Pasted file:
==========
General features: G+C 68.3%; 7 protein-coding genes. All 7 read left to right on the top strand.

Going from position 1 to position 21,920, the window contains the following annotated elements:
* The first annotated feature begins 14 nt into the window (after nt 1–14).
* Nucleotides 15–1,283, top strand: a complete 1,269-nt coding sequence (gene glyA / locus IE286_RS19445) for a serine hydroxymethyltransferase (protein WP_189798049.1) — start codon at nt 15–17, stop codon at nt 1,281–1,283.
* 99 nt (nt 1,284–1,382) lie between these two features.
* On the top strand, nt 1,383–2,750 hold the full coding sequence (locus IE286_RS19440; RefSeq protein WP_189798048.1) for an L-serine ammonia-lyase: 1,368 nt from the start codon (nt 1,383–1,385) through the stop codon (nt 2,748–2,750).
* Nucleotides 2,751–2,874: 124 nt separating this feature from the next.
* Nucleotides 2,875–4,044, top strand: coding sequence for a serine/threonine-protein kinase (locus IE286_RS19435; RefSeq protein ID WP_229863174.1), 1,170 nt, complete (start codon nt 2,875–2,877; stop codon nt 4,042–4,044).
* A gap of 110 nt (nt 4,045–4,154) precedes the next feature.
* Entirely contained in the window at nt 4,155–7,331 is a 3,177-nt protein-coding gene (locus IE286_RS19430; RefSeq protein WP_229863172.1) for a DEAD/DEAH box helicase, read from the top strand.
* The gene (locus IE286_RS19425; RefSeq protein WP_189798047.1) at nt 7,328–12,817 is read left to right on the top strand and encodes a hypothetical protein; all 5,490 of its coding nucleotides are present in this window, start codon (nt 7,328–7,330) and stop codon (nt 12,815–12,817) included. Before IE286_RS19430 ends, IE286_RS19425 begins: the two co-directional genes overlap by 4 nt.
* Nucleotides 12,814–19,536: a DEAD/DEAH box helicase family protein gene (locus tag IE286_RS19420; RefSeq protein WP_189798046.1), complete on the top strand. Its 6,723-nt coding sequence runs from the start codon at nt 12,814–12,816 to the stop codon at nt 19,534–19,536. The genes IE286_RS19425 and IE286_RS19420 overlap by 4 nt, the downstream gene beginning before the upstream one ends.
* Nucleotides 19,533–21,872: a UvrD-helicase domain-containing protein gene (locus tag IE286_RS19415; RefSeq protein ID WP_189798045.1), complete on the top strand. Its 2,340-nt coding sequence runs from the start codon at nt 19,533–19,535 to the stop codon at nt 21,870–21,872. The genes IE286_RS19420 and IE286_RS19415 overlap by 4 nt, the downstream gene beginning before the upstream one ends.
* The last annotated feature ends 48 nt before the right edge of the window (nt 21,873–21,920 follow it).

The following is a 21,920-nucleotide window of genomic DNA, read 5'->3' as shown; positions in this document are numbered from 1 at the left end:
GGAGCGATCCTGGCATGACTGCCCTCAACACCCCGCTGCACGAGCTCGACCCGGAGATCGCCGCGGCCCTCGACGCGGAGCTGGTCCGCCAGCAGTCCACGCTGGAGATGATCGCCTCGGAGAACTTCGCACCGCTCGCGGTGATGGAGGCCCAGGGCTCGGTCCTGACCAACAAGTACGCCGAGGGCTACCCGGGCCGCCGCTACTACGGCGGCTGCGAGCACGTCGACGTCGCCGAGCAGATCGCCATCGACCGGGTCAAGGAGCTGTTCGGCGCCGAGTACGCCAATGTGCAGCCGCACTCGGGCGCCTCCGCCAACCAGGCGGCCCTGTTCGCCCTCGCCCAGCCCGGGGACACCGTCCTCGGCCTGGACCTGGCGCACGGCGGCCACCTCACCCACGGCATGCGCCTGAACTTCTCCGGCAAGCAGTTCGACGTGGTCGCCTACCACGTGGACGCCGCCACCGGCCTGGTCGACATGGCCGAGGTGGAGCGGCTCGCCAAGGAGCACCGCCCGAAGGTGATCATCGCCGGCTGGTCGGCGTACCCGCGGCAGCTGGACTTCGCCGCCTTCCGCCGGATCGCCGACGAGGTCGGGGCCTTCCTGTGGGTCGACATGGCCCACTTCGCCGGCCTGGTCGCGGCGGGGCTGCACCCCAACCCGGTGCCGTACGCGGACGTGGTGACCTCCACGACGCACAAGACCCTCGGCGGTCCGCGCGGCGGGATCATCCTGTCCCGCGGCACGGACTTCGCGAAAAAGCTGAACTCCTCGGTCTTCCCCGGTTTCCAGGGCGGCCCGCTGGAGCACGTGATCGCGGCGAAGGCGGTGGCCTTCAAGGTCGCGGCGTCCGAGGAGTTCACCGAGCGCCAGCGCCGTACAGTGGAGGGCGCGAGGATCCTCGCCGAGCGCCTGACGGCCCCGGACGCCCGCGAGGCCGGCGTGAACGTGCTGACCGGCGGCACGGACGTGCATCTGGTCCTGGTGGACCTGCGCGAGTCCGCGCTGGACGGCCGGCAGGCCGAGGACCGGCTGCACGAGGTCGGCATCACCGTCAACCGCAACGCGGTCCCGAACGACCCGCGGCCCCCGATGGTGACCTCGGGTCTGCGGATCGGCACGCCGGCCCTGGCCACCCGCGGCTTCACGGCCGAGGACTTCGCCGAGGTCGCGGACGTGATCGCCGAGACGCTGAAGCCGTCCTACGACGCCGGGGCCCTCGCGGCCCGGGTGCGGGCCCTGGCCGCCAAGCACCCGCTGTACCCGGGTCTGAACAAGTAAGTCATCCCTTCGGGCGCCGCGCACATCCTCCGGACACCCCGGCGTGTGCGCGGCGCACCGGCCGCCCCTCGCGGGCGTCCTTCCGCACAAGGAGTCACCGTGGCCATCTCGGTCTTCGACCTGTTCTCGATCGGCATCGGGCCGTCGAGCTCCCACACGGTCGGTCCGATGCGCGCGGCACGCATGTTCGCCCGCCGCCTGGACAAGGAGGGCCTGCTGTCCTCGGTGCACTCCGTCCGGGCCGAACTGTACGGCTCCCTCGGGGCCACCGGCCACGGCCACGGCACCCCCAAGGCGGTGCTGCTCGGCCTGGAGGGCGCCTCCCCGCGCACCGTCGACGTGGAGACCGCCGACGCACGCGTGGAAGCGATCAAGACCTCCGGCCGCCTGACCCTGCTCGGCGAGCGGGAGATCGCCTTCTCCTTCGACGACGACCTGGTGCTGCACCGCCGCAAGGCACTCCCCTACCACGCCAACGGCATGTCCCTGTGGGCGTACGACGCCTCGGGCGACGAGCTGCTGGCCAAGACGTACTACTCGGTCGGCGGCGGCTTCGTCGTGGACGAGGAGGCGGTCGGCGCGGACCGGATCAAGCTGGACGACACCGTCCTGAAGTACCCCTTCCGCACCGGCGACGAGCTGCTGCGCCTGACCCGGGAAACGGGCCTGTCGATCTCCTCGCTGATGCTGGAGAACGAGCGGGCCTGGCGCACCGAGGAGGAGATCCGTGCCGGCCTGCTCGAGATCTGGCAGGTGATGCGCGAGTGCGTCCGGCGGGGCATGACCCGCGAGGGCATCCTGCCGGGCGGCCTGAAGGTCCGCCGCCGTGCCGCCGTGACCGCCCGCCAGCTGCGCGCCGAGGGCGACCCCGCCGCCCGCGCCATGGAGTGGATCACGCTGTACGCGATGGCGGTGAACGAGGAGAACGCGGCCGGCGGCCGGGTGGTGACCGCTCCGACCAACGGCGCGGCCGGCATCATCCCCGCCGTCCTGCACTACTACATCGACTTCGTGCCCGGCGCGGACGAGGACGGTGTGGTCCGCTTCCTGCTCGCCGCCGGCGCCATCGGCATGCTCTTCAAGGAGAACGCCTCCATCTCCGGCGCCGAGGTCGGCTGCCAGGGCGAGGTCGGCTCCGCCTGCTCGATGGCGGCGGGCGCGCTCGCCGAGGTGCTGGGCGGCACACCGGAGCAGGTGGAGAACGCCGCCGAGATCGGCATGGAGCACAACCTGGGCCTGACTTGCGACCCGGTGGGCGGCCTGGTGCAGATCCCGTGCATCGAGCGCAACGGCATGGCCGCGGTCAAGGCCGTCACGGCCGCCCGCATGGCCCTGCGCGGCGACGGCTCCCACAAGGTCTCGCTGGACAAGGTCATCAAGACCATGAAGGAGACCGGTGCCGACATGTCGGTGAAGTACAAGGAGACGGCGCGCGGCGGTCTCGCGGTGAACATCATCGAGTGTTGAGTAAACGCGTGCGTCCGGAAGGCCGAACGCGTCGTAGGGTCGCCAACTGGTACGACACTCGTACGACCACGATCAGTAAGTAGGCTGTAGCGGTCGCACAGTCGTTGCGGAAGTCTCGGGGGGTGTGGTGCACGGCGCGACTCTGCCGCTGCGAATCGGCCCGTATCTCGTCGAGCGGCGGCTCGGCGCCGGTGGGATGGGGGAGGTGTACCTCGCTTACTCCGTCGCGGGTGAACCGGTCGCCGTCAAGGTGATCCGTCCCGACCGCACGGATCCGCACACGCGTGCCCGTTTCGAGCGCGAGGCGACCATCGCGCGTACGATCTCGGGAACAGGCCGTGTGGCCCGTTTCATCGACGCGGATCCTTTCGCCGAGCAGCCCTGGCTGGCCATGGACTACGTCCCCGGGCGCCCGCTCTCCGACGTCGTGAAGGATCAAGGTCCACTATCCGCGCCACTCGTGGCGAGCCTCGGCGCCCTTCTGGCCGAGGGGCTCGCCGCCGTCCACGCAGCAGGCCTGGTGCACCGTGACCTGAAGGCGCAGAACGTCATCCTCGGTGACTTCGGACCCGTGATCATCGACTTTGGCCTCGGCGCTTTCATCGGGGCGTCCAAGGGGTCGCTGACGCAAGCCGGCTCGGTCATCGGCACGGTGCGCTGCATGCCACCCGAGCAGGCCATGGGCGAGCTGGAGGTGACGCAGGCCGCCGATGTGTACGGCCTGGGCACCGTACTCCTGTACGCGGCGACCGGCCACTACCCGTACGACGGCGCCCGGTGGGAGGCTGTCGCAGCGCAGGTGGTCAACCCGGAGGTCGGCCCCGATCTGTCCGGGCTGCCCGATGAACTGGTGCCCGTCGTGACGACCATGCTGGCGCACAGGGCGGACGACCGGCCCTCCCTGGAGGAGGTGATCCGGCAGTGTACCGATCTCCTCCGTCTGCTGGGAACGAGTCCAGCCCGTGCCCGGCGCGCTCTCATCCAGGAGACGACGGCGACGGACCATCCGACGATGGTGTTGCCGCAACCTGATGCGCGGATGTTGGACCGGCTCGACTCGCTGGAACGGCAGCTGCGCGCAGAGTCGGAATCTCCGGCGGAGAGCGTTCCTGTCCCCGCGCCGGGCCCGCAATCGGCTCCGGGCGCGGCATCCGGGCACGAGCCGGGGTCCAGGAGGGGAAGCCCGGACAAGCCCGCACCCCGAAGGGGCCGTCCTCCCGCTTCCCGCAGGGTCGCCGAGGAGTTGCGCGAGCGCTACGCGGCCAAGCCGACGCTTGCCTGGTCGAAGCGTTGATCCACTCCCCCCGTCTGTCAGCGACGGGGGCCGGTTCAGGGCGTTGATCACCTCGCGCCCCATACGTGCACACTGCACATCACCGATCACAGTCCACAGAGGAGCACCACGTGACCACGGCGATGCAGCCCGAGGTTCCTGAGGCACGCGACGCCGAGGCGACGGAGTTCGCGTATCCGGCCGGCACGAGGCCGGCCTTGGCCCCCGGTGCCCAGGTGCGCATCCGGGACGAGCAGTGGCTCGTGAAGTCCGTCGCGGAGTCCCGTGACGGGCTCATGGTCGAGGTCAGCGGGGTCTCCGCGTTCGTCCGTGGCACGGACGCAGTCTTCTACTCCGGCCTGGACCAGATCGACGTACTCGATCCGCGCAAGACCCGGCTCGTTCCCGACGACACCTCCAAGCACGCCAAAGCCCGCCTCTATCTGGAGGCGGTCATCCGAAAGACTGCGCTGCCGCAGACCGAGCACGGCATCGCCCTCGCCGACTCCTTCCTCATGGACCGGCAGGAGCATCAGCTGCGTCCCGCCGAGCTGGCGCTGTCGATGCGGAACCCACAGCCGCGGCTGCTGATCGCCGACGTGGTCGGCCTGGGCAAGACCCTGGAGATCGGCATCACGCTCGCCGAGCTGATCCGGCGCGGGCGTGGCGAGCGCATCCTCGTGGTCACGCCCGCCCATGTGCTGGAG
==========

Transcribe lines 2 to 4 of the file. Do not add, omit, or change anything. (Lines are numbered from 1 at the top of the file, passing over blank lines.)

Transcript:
Going from position 1 to position 21,920, the window contains the following annotated elements:
* The first annotated feature begins 14 nt into the window (after nt 1–14).
* Nucleotides 15–1,283, top strand: a complete 1,269-nt coding sequence (gene glyA / locus IE286_RS19445) for a serine hydroxymethyltransferase (protein WP_189798049.1) — start codon at nt 15–17, stop codon at nt 1,281–1,283.